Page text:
Safeguarding Your Business Ideas and Innovations with IP
By Guest Post, published: 2023-10-18
Image Source: Pexels
As a business owner in any field, you must protect your valuable business ideas. Although intangible, these business ideas hold financial value and can be classified as intellectual property (IP). These include any original works that are a result of creative processes or intellectual interpretations, such as but not limited to:
- Brand colors;
This isn’t an all-inclusive list. If you are the creator of something, you have the right to the exclusive use of that creation. If you safeguard your intellectual property, no other individual or entity can use, manufacture, distribute, or promote those unique business ideas.
Anyone can benefit from safeguarding their IP, but entrepreneurs and small business owners can benefit greatly. Putting these protections in place can thwart any attempts to steal or misuse your property. If someone tries to infringe on your IP, it is important to have it protected somehow. Otherwise, your countless hours and resources spent on creating these assets will be lost — and this is often financially and morally devastating.
Particularly in the time of easily shareable content, people are able to access tons of inspiration on their phones and computers at the click of a button. The surmounting pressure to gain followers and engagement on social media is sometimes enough for others to effectively steal intellectual property and try to pass it off as their own unique business ideas. Even before social platforms, this type of property theft has negatively impacted businesses, particularly the smaller players.
For example, indie designers are battling fast-fashion brands like SHEIN that are purportedly ripping off designs. Without crediting the inspiration, these brands appear to be taking an exact design and reproducing it in a very similar and, oftentimes, less ethical and creative way. The sad news is that creators that don’t have these designs protected feel powerless.
Popular alternative clothing brand, Dolls Kill, has also been under fire for plagiarizing designs. One instance involved a designer named Jamie Hollis that ran an Etsy shop and had just around 500 Instagram followers. After selling a custom design to Dolls Kill owner, Shoddy Lynn, Hollis saw some of her other designs being copied without consent.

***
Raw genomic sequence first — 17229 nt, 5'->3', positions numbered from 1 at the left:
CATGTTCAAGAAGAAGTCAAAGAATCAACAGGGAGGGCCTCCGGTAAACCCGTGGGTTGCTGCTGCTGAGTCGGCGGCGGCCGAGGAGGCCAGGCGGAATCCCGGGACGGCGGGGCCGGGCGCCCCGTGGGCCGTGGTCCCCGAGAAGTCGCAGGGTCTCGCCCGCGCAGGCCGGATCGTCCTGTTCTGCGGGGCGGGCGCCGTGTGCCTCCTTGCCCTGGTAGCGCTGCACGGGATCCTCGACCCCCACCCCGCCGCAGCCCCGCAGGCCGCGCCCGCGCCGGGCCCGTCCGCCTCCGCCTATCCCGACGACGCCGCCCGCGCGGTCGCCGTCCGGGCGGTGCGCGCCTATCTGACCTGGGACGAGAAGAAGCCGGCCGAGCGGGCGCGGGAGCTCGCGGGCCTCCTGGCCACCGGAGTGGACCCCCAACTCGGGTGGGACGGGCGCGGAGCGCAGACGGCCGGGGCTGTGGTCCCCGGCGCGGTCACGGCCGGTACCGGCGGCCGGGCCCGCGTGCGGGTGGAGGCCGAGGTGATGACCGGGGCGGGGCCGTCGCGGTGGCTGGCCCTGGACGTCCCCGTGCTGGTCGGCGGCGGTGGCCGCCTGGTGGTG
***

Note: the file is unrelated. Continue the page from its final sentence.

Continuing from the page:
Opening your own Etsy store as a small business has many perks. Etsy hosts your products and promotes them to searchers on its site, and also allows you to have a lot of freedom as a creator in terms of creating a shop name, promoting your brand, and selling your products. However, IP legality on the site can be tricky, and it’s recommended that users have their own familiarity with copyright laws.
In addition, Etsy’s Intellectual Property Policy states that sellers on Etsy are responsible for acquiring their own rights to any content listed on the platform. This type of protection typically requires becoming an LLC or taking other steps to protect your assets.
Of course, large brands can — and most likely already have — implemented IP protections. The difference is that they can afford legal teams and any financial hits IP infringement takes on the business. Secure the future of your small business by learning about and implementing IP protections as early on as possible.
As soon as you have a good business ideas, protect it through IP rights so that you don’t take a hit later down the road. The first step is to understand the different types of IP protection. The most common include trademarks, patents, copyrights, and trade secrets.
Trademarks protect brands, logos, and distinctive symbols that distinguish a business’s goods or services from competitors. Registering a trademark with the relevant authorities provides legal rights and prevents others from using similar marks, reducing the risk of brand confusion and dilution.
Patents grant exclusive rights to inventors for their inventions, giving them the authority to exclude others from making, using, or selling the patented technology for a limited period. There are three main types of patents, including: